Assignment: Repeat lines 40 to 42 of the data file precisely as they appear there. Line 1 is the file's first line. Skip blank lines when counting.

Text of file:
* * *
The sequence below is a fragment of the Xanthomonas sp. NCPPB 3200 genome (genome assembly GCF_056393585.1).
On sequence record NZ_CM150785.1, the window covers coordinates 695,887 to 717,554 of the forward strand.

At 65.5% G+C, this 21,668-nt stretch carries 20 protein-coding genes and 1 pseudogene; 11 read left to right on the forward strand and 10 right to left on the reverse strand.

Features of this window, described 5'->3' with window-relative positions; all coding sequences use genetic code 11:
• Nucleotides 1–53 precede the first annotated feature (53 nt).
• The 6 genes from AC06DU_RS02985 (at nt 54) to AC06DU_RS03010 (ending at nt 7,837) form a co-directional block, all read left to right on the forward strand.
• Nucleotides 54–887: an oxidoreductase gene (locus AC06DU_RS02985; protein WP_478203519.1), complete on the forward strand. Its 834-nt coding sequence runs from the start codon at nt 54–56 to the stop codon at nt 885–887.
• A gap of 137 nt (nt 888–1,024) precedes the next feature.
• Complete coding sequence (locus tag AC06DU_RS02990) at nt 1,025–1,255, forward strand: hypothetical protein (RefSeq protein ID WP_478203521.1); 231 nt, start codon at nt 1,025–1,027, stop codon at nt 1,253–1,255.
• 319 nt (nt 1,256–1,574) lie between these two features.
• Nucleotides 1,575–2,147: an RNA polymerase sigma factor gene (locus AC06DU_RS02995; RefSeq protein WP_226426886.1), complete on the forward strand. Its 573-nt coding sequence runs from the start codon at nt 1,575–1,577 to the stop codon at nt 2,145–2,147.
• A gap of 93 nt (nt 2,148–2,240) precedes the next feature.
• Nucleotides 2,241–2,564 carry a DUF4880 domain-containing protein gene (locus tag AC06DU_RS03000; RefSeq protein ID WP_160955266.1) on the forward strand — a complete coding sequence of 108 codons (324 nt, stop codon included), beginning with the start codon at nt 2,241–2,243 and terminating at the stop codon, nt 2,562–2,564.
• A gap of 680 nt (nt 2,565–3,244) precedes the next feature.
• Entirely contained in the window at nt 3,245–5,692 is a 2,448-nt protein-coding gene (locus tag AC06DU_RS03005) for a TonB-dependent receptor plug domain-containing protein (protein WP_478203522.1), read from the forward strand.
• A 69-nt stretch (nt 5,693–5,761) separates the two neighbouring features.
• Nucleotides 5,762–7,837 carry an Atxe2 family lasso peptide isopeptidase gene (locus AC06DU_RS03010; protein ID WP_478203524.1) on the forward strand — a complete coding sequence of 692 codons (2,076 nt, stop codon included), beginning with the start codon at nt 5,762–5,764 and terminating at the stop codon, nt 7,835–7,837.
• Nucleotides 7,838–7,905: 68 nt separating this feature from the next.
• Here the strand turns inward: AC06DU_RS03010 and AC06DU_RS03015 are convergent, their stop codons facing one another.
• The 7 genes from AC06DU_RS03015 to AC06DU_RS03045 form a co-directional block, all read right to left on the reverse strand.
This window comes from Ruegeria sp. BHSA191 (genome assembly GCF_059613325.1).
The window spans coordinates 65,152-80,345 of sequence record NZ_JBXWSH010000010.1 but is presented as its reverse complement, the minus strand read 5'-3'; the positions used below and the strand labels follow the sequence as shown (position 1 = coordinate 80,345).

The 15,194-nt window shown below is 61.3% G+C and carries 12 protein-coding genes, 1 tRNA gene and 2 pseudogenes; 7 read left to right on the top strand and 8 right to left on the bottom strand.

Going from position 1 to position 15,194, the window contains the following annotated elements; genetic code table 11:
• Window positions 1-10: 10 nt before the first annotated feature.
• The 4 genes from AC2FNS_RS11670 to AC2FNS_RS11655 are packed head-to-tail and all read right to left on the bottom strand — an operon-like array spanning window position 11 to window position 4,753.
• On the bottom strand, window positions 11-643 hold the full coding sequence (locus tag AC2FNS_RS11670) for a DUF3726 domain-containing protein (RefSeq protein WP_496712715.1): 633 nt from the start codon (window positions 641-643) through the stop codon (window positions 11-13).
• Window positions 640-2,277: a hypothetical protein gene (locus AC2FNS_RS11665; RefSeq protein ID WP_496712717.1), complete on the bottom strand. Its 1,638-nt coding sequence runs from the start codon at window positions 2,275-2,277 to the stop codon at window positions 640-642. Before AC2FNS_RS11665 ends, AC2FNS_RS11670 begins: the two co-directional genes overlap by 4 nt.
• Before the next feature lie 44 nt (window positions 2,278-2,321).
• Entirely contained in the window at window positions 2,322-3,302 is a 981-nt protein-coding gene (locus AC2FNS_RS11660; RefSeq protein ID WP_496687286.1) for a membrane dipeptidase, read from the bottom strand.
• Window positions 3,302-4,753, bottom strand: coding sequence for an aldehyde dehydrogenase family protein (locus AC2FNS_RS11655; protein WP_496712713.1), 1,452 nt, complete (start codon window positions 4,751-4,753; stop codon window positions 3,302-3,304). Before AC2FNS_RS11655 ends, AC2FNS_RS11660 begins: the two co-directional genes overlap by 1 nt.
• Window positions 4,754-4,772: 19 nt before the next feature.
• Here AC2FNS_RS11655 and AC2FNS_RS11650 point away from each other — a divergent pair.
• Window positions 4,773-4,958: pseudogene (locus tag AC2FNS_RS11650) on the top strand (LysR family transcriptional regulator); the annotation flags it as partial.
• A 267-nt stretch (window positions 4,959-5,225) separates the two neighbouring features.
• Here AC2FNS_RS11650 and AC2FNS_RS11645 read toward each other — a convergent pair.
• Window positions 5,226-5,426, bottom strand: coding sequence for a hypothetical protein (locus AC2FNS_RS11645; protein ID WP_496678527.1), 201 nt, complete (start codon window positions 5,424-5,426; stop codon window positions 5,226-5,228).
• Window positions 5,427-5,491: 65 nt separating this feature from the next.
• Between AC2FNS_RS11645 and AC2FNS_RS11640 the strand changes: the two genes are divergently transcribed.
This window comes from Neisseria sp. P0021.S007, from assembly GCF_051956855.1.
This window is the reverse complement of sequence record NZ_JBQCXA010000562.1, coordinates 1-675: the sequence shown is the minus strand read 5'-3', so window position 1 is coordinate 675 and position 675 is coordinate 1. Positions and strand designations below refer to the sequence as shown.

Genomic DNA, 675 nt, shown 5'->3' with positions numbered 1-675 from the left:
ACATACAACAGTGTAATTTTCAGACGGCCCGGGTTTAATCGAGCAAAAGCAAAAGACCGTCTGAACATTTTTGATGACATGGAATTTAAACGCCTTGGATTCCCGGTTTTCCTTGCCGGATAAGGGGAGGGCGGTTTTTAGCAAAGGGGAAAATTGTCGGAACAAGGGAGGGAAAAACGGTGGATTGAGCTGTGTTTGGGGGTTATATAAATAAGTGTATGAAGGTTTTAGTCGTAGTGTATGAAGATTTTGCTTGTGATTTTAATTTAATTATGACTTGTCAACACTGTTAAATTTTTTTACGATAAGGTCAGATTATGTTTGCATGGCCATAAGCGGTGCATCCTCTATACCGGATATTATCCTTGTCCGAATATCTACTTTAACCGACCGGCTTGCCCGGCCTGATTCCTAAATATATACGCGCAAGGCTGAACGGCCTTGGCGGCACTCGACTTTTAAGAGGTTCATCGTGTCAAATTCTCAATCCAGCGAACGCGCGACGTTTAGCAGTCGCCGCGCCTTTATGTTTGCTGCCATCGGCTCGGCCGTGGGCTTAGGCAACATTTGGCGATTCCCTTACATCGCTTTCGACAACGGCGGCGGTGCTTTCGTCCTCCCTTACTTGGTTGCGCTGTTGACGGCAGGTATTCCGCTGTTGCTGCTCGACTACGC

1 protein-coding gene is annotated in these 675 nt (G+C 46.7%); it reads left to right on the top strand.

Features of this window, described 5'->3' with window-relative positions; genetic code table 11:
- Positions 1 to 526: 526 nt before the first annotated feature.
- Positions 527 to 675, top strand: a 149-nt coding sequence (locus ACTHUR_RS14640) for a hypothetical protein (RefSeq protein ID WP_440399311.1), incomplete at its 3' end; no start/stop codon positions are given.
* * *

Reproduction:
This window comes from Neisseria sp. P0021.S007, from assembly GCF_051956855.1.
This window is the reverse complement of sequence record NZ_JBQCXA010000562.1, coordinates 1-675: the sequence shown is the minus strand read 5'-3', so window position 1 is coordinate 675 and position 675 is coordinate 1. Positions and strand designations below refer to the sequence as shown.

Genomic DNA, 675 nt, shown 5'->3' with positions numbered 1-675 from the left: